You know you are getting old when you have the following happen to you. We were sitting in the car at traffic lights when my wife innocently asked me “How do you feel about dying?”. I thought about it as we travelled through the intersection and then blurted out “I’m quite looking forward to it really”, a response that nearly caused my wife to run off the road. I hastily corrected it to what was more like my true thinking on the issue, “I mean I am really curious about it but not looking forward to it as such.” We then had an interesting discussion of what death meant to each of us and what our expectations were. It was quite pleasant to be able to discuss such a nearly taboo subject in an environment of mutual love.

I have just had my seventy-something birthday so I guess that gives me some right to think about an event that must by virtue of age alone be rushing toward me rather than dawdling around so far in the future as to be not worthy of considered thought. I also suffered a mild stroke about eighteen months ago which fortunately doesn’t appear to have had any long term effects but was a wake-up call of sorts. I also have telltale signs on my brain MRI’s of multiple TIA’s (transient ischemic attacks) which are better known as mini-strokes. I have had periods for about seven years now where I just hit the wall with bouts of incredible tiredeness never experienced in my younger days and which force me to just have a snooze to recover. My suspicion, and it is a suspicion only not based on any medical evidence, that these are the times when I am possibly having a TIA.

I also have type two diabetes, controlled with metformin and insulin, to help hurry the process along perhaps but let’s consider my genetics. My grandfather at eighty-four collapsed on the back porch and was dead before he reached the floor. My grandmother had a massive stroke at sixty-seven and died in hospital two days later. My father died in his sleep of a heart attack at sixty-nine. My mother died of a sudden heart attack at seventy-one just sitting on the toilet. Can you see a pattern here? What do you think are the odds of my dying of a heart related problem?

Now to get back to my wife’s follow up question, what do I expect then when I die ? At the outset let me say that I am in no hurry to get to this point. Molly and I have four adult children and six grandchildren who we love dearly and watching their growth and development is one of the joys of my life. How will they each turn out, what does life hold for them and what sort of children will the grandchildren have? Life continues on through them and that is the only permanency any of us can realistically hope for.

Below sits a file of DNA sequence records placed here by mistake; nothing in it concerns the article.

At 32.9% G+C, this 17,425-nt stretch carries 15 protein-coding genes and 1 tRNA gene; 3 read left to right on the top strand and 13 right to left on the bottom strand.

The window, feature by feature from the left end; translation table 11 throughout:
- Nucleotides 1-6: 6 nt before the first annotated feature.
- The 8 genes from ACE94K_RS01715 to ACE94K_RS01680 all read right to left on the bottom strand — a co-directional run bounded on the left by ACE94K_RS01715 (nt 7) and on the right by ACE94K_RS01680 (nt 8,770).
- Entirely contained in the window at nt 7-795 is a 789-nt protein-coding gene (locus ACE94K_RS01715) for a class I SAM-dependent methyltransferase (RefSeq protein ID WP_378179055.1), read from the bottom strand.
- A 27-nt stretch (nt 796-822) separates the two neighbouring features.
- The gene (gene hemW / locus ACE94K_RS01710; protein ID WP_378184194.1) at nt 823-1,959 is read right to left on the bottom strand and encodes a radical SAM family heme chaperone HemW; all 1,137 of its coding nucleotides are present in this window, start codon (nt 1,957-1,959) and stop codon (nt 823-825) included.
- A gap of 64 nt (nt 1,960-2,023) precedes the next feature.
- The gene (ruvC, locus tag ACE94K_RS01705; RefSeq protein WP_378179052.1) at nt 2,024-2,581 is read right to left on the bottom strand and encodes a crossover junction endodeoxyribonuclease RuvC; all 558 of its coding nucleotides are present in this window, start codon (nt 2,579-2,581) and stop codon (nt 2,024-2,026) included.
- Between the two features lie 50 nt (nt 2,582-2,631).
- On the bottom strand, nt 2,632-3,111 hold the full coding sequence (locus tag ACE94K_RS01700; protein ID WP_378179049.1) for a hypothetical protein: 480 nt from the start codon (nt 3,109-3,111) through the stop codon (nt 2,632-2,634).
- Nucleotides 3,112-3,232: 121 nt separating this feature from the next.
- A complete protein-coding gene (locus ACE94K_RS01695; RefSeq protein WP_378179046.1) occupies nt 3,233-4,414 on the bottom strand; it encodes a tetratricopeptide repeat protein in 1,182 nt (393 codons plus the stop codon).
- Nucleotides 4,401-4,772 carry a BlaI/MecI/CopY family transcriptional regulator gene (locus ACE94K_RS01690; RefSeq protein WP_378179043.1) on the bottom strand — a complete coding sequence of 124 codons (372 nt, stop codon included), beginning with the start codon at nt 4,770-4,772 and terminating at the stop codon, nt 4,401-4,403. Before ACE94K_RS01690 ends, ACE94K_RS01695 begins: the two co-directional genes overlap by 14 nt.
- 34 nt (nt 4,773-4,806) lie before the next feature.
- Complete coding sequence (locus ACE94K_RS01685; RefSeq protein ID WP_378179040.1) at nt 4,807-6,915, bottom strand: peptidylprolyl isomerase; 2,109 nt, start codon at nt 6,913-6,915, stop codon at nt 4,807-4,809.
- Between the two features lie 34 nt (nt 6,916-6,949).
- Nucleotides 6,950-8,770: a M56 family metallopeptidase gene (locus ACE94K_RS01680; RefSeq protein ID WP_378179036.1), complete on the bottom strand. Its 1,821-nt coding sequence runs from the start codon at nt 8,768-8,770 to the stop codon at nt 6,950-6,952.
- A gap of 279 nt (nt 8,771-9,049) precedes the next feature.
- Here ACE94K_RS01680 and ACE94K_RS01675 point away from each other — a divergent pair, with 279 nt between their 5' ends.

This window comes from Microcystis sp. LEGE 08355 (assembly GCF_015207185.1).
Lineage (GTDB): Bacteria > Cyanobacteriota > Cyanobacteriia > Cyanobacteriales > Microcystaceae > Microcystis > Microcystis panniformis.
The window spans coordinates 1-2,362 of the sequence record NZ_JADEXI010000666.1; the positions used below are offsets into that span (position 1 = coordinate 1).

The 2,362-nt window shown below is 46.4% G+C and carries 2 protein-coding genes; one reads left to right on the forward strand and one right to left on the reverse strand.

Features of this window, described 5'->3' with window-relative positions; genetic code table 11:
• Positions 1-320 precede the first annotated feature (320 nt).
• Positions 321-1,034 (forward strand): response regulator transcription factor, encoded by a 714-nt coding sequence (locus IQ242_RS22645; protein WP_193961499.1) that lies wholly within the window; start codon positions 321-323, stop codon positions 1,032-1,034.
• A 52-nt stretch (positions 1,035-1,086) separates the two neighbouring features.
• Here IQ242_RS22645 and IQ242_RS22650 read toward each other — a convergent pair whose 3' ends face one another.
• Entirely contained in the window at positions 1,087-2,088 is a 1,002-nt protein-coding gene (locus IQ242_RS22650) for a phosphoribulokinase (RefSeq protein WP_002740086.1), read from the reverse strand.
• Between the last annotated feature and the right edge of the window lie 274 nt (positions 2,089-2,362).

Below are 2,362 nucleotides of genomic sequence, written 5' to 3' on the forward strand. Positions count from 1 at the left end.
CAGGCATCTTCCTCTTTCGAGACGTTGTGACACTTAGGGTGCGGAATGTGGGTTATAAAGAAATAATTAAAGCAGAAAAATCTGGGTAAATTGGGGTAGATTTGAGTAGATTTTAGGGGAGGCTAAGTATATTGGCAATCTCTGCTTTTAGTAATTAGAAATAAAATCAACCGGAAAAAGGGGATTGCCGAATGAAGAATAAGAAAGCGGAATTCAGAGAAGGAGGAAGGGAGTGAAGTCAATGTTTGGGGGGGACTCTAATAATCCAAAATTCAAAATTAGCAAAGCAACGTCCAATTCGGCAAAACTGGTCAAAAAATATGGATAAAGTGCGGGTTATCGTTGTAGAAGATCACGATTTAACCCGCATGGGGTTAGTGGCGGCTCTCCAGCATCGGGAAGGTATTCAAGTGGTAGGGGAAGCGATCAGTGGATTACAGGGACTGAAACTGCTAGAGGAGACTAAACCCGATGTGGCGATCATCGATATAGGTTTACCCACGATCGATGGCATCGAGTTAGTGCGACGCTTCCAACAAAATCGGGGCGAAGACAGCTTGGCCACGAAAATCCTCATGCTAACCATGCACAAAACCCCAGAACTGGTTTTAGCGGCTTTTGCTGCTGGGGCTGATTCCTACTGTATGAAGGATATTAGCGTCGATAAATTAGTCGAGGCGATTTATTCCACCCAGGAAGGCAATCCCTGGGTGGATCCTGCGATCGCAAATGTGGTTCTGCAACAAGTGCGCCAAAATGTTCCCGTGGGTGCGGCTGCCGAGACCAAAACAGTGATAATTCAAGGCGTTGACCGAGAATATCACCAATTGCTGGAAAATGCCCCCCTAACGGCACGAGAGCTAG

However my curiosity centres around the greatest mystery of life, is there any continuation after death? What is really beyond the end? I am quite prepared for that answer to be a resounding nothing, other than the slow moldering away of any ashes my body leaves behind when life has finally departed. Any other alternative answer must be a bonus then but I believe it highly unlikely that it will involve some man made concept of a heaven and/or a hell. I have no real conjecture on what else it may be because there are very few, if any, clues as to what “it” might be. If there is anything I expect it will be a completely different scenario beyond anything our feeble imagination can conceive and without any reference to this life lived. I see nothing to be afraid of nor do I at this stage have any regrets about having to leave this life at some time. It might be a different story of course when faced with the reality of the ultimate closure but I doubt it, that will be when the curiosity really kicks in.

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